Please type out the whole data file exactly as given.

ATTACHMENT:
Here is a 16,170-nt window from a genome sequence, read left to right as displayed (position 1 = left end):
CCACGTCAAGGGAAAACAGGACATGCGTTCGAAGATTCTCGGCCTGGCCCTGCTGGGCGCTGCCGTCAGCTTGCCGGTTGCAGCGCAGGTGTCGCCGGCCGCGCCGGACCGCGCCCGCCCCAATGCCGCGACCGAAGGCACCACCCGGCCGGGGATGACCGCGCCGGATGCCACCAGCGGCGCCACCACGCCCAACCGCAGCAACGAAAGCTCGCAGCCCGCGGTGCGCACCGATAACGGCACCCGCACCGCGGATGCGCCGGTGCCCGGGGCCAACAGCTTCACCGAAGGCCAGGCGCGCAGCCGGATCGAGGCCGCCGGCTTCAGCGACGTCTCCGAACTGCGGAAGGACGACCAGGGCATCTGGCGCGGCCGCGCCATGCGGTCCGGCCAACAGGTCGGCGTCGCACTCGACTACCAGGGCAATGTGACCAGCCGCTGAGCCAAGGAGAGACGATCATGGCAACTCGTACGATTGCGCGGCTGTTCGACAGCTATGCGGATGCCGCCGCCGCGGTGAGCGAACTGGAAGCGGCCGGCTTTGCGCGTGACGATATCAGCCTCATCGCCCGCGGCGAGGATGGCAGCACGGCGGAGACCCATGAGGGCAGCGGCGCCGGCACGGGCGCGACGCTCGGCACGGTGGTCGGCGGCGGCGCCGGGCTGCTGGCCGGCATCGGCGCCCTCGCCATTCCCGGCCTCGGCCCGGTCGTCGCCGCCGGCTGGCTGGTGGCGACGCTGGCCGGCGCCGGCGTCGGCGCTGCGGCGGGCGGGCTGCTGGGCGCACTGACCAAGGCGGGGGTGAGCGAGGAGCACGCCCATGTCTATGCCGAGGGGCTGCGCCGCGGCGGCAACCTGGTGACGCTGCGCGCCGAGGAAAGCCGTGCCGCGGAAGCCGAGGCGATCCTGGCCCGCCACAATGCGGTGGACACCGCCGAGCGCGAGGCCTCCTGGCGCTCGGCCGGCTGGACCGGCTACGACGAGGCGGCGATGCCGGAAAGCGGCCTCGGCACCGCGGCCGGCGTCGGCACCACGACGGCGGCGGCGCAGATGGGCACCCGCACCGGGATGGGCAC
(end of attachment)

Here is a 16,170-nt window from a genome sequence, read left to right as displayed (position 1 = left end):
CCACGTCAAGGGAAAACAGGACATGCGTTCGAAGATTCTCGGCCTGGCCCTGCTGGGCGCTGCCGTCAGCTTGCCGGTTGCAGCGCAGGTGTCGCCGGCCGCGCCGGACCGCGCCCGCCCCAATGCCGCGACCGAAGGCACCACCCGGCCGGGGATGACCGCGCCGGATGCCACCAGCGGCGCCACCACGCCCAACCGCAGCAACGAAAGCTCGCAGCCCGCGGTGCGCACCGATAACGGCACCCGCACCGCGGATGCGCCGGTGCCCGGGGCCAACAGCTTCACCGAAGGCCAGGCGCGCAGCCGGATCGAGGCCGCCGGCTTCAGCGACGTCTCCGAACTGCGGAAGGACGACCAGGGCATCTGGCGCGGCCGCGCCATGCGGTCCGGCCAACAGGTCGGCGTCGCACTCGACTACCAGGGCAATGTGACCAGCCGCTGAGCCAAGGAGAGACGATCATGGCAACTCGTACGATTGCGCGGCTGTTCGACAGCTATGCGGATGCCGCCGCCGCGGTGAGCGAACTGGAAGCGGCCGGCTTTGCGCGTGACGATATCAGCCTCATCGCCCGCGGCGAGGATGGCAGCACGGCGGAGACCCATGAGGGCAGCGGCGCCGGCACGGGCGCGACGCTCGGCACGGTGGTCGGCGGCGGCGCCGGGCTGCTGGCCGGCATCGGCGCCCTCGCCATTCCCGGCCTCGGCCCGGTCGTCGCCGCCGGCTGGCTGGTGGCGACGCTGGCCGGCGCCGGCGTCGGCGCTGCGGCGGGCGGGCTGCTGGGCGCACTGACCAAGGCGGGGGTGAGCGAGGAGCACGCCCATGTCTATGCCGAGGGGCTGCGCCGCGGCGGCAACCTGGTGACGCTGCGCGCCGAGGAAAGCCGTGCCGCGGAAGCCGAGGCGATCCTGGCCCGCCACAATGCGGTGGACACCGCCGAGCGCGAGGCCTCCTGGCGCTCGGCCGGCTGGACCGGCTACGACGAGGCGGCGATGCCGGAAAGCGGCCTCGGCACCGCGGCCGGCGTCGGCACCACGACGGCGGCGGCGCAGATGGGCACCCGCACCGGGATGGGCAC